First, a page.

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Low unemployment creates tight market for employees

November 18, 1997

WICHITA, Kan. (AP) _ For Grover Cobb, the task was to find four full-time waiters or waitresses for The Mariner restaurant in Great Bend. So he advertised for a weekend and kept his fingers crossed.

No one called. Not one in the central Kansas town of 15,000.

``It’s tough in Great Bend,″ said Cobb, The Mariner’s assistant manager.

The jobless rate in Barton County, where Great Bend is located, is just 3 percent. But industry experts and employers say finding qualified workers these days is tough all over.

The growing economy and expanding number of jobs have created a tight job market that makes it difficult for many employers _ from fast food restaurants to large manufacturers like Boeing Co. _ to find workers.

Earlier this month, Federal Reserve Chairman Alan Greenspan warned Congress the labor squeeze could soon translate into higher wages and higher prices. The nation’s unemployment rate has hovered below 5 percent since June, hitting a 24-year low of 4.7 percent in October.

In Wichita, that squeeze started with the aircraft industry. More than a year ago, the city’s industrial backbone began growing and companies like Boeing, Raytheon Aircraft Co., Learjet Inc. and Cessna Aircraft Co. needed workers.

Boeing has hired about 3,000 people at its plant in Wichita in the past year, bringing the total to 21,500, and needs still more. Boeing has even brought in about 100 workers from its recently acquired McDonnell Douglas division in Southern California.

``We’re still looking for some mechanics and engineering people,″ said Fred Solis, a Boeing spokesman. ``The competition with all the businesses in town has pretty much stretched the resources locally. We’re still looking in our own back yard, but we’ve had to expand our search as well.″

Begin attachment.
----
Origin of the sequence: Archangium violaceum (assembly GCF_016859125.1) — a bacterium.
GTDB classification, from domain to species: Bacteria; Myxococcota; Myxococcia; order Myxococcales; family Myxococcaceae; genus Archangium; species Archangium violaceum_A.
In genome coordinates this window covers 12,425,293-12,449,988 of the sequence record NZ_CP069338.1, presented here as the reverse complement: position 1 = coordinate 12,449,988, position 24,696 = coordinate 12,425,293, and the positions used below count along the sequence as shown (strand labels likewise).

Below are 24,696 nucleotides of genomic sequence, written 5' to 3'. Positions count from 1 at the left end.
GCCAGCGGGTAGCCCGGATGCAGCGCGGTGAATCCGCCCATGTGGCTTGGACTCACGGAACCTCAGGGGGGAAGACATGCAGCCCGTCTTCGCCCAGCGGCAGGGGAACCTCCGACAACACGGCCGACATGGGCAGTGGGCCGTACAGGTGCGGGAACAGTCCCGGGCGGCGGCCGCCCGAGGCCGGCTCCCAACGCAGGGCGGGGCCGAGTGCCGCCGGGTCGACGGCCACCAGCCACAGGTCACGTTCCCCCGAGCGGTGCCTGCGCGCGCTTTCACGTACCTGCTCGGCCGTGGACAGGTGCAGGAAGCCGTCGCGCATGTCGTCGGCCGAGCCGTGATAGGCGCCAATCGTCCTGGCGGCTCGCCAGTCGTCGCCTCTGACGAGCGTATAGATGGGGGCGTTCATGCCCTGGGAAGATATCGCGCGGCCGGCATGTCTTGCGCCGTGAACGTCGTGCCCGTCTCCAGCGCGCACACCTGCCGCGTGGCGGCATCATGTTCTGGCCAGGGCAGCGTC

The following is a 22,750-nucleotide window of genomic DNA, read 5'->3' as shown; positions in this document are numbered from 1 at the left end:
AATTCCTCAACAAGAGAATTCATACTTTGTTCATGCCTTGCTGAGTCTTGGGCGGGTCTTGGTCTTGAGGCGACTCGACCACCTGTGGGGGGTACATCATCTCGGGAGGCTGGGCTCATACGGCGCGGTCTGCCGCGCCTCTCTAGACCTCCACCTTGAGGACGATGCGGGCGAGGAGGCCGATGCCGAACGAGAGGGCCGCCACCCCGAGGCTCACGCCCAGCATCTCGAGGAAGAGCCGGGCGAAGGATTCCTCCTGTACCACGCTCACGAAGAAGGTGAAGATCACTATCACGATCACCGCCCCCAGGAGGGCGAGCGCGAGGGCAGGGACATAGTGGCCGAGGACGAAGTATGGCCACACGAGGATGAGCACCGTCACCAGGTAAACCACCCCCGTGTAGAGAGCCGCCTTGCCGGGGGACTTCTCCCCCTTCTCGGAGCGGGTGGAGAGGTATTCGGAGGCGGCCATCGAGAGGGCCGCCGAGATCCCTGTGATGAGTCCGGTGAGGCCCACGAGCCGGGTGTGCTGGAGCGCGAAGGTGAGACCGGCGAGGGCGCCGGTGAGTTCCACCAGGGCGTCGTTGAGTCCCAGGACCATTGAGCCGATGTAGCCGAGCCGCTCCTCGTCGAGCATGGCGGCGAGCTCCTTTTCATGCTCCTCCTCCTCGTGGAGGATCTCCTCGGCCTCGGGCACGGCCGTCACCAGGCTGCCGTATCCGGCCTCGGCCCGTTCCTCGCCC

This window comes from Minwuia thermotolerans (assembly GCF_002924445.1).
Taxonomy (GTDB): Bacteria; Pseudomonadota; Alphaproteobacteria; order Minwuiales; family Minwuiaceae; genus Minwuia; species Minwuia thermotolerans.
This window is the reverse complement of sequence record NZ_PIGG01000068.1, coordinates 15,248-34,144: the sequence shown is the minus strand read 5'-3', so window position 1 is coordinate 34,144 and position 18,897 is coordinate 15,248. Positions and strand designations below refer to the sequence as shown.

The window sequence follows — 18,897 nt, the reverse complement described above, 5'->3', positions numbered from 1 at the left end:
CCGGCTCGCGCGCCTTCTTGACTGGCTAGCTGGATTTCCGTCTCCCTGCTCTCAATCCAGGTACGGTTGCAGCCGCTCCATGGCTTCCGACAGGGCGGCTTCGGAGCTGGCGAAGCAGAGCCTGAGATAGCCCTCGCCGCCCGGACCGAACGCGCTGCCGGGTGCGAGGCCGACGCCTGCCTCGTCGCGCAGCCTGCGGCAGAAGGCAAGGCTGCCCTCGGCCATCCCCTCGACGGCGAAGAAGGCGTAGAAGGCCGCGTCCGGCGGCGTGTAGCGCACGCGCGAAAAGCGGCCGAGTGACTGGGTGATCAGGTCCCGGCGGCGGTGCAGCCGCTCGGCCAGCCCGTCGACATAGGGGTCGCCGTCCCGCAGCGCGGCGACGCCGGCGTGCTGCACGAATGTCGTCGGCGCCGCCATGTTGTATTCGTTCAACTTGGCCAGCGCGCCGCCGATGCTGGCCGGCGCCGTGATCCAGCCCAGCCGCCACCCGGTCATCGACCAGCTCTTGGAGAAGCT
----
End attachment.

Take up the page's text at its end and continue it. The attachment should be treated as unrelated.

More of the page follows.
At Raytheon, finding an engineer can be worth $2,000: Bringing an engineer to the company is worth $1,000, and if the new worker stays for six months, it’s another $1,000. Still, Raytheon has 560 openings, about 100 of which are for engineers.

The problem isn’t limited to the aerospace industry.

Kelly Slack, owner of Slack & Associates, a Wichita employment agency, has noticed fewer calls from job candidates on secretarial, sales and management jobs.

``Six months ago, I may have gotten 20 to 30 phone calls,″ he said of an advertised job. ``Now, I’m lucky to get eight or 10.″

To lure qualified employees, companies are improving benefits or increasing wages, Slack said. As a result, most of the people he hears from are already employed but want to switch to a better or higher-paying job.

Bob Everlanka, president of Remedy, a Houston-based staffing company, specializes in finding employees for other companies. But the tight labor market has business booming for employment agencies _ and Everlanka spends much of his time making sure his own company is adequately staffed.

This month, he was trying to fill three openings while keeping other companies from luring away his employees.

``There are headhunters calling my staff all the time,″ he said.

If finding a permanent employee is hard, temporary seasonal workers can be even harder to locate. Low unemployment is making it hard for retailers to find additional holiday help for the second straight year.

Other employers complain that the job applicants they do get lack necessary training or work skills.

``It’s easy to find someone,″ said Ivan Jenkins, assistant manager for AJ Menswear in Detroit. ``It’s hard to find someone who will work.″